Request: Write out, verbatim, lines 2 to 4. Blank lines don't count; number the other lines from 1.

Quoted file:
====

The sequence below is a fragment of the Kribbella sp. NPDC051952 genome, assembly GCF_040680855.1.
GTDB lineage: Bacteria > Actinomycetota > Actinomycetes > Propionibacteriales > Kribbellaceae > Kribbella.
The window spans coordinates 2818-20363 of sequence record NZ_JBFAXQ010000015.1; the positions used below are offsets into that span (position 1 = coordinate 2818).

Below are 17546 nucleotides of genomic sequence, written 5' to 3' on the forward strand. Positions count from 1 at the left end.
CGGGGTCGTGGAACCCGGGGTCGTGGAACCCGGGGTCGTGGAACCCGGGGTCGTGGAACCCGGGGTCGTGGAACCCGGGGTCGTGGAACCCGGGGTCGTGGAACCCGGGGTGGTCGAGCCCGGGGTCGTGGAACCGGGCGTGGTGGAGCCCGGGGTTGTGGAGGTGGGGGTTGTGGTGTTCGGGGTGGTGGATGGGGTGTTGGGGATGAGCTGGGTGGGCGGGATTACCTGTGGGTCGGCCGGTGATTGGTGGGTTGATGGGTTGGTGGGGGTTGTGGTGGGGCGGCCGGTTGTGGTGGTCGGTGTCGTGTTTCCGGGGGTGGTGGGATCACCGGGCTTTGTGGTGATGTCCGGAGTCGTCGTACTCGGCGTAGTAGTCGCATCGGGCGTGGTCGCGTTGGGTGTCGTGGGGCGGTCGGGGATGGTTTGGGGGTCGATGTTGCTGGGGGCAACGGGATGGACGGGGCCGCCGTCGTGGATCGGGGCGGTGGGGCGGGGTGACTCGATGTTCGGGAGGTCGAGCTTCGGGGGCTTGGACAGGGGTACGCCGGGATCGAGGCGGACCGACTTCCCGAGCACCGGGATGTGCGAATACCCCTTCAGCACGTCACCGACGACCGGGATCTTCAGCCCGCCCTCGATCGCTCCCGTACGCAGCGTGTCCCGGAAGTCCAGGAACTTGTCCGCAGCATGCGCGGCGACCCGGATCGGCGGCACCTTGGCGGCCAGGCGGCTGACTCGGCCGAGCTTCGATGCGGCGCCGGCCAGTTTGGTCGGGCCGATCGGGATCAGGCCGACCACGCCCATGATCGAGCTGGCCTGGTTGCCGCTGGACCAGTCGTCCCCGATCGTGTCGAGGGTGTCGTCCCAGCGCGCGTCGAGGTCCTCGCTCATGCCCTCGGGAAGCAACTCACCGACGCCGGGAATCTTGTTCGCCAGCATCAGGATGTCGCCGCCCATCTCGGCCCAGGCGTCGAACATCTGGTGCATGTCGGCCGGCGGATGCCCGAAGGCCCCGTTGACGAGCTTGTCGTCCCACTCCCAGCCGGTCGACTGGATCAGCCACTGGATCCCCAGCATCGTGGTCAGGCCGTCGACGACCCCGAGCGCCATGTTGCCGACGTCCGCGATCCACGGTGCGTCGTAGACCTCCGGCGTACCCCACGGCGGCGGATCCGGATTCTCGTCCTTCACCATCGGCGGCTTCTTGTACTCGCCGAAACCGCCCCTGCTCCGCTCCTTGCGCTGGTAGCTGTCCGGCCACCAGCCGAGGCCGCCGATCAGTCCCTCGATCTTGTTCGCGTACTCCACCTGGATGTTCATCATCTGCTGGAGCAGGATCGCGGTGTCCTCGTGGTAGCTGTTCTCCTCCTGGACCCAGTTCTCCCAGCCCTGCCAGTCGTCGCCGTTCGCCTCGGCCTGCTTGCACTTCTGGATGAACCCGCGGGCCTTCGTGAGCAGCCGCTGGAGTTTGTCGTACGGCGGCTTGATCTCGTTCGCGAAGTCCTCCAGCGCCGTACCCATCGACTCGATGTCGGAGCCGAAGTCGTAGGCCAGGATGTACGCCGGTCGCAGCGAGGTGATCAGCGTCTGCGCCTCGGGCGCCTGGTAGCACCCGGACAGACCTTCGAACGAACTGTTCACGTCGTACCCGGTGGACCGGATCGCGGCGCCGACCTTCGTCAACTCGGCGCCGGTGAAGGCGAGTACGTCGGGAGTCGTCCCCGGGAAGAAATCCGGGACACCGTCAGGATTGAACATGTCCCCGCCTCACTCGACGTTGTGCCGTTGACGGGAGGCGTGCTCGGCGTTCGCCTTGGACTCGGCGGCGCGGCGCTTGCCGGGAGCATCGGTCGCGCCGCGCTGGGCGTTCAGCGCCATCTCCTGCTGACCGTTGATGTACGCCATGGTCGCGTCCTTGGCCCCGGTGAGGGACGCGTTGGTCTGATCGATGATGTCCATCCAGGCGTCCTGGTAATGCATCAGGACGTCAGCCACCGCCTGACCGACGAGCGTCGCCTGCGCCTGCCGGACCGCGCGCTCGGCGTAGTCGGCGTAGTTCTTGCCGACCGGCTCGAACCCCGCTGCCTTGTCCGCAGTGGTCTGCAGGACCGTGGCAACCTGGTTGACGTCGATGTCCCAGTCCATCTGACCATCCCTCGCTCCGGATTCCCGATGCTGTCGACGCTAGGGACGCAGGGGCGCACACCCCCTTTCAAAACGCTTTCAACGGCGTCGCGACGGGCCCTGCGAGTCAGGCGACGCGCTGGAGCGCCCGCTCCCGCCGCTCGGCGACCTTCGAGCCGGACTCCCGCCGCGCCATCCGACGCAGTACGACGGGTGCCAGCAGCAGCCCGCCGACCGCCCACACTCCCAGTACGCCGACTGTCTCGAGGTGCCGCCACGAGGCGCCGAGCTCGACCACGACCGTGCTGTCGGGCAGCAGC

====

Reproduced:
GTDB lineage: Bacteria > Actinomycetota > Actinomycetes > Propionibacteriales > Kribbellaceae > Kribbella.
The window spans coordinates 2818-20363 of sequence record NZ_JBFAXQ010000015.1; the positions used below are offsets into that span (position 1 = coordinate 2818).

Below are 17546 nucleotides of genomic sequence, written 5' to 3' on the forward strand. Positions count from 1 at the left end.